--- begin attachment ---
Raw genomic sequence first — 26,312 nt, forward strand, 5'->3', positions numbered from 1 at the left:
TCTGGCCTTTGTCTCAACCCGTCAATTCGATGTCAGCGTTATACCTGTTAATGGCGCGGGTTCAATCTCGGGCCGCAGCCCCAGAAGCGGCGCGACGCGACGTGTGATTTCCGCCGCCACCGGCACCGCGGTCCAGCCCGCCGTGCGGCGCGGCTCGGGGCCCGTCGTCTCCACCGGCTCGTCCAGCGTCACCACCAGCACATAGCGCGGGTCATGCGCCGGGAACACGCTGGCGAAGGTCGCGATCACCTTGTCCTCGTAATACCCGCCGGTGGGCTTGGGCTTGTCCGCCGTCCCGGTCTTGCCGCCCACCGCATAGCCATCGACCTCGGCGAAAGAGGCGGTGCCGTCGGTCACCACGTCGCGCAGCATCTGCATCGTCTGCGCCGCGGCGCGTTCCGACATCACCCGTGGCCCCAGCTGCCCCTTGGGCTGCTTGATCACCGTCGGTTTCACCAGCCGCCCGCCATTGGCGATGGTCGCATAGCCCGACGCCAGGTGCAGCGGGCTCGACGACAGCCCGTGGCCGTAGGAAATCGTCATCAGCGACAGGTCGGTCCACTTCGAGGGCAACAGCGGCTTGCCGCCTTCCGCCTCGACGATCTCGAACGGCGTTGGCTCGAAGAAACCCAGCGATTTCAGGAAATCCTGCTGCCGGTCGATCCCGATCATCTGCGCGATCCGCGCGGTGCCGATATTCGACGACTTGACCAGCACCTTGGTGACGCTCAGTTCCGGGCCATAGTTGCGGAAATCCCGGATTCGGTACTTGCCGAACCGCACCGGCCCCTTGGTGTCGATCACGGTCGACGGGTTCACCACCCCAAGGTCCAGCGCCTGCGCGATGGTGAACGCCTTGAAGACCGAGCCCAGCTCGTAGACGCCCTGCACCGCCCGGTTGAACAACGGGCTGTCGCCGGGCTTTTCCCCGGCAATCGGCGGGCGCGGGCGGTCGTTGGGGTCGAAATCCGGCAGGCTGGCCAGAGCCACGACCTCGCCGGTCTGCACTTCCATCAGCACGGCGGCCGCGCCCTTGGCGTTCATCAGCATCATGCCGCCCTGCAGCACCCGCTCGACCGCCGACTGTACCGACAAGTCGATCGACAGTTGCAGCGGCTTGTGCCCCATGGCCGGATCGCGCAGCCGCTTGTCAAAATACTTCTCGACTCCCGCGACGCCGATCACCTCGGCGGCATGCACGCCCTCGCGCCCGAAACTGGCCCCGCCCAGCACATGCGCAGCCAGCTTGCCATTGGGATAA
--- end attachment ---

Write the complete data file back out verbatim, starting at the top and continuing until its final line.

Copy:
Raw genomic sequence first — 26,312 nt, forward strand, 5'->3', positions numbered from 1 at the left:
TCTGGCCTTTGTCTCAACCCGTCAATTCGATGTCAGCGTTATACCTGTTAATGGCGCGGGTTCAATCTCGGGCCGCAGCCCCAGAAGCGGCGCGACGCGACGTGTGATTTCCGCCGCCACCGGCACCGCGGTCCAGCCCGCCGTGCGGCGCGGCTCGGGGCCCGTCGTCTCCACCGGCTCGTCCAGCGTCACCACCAGCACATAGCGCGGGTCATGCGCCGGGAACACGCTGGCGAAGGTCGCGATCACCTTGTCCTCGTAATACCCGCCGGTGGGCTTGGGCTTGTCCGCCGTCCCGGTCTTGCCGCCCACCGCATAGCCATCGACCTCGGCGAAAGAGGCGGTGCCGTCGGTCACCACGTCGCGCAGCATCTGCATCGTCTGCGCCGCGGCGCGTTCCGACATCACCCGTGGCCCCAGCTGCCCCTTGGGCTGCTTGATCACCGTCGGTTTCACCAGCCGCCCGCCATTGGCGATGGTCGCATAGCCCGACGCCAGGTGCAGCGGGCTCGACGACAGCCCGTGGCCGTAGGAAATCGTCATCAGCGACAGGTCGGTCCACTTCGAGGGCAACAGCGGCTTGCCGCCTTCCGCCTCGACGATCTCGAACGGCGTTGGCTCGAAGAAACCCAGCGATTTCAGGAAATCCTGCTGCCGGTCGATCCCGATCATCTGCGCGATCCGCGCGGTGCCGATATTCGACGACTTGACCAGCACCTTGGTGACGCTCAGTTCCGGGCCATAGTTGCGGAAATCCCGGATTCGGTACTTGCCGAACCGCACCGGCCCCTTGGTGTCGATCACGGTCGACGGGTTCACCACCCCAAGGTCCAGCGCCTGCGCGATGGTGAACGCCTTGAAGACCGAGCCCAGCTCGTAGACGCCCTGCACCGCCCGGTTGAACAACGGGCTGTCGCCGGGCTTTTCCCCGGCAATCGGCGGGCGCGGGCGGTCGTTGGGGTCGAAATCCGGCAGGCTGGCCAGAGCCACGACCTCGCCGGTCTGCACTTCCATCAGCACGGCGGCCGCGCCCTTGGCGTTCATCAGCATCATGCCGCCCTGCAGCACCCGCTCGACCGCCGACTGTACCGACAAGTCGATCGACAGTTGCAGCGGCTTGTGCCCCATGGCCGGATCGCGCAGCCGCTTGTCAAAATACTTCTCGACTCCCGCGACGCCGATCACCTCGGCGGCATGCACGCCCTCGCGCCCGAAACTGGCCCCGCCCAGCACATGCGCAGCCAGCTTGCCATTGGGATAA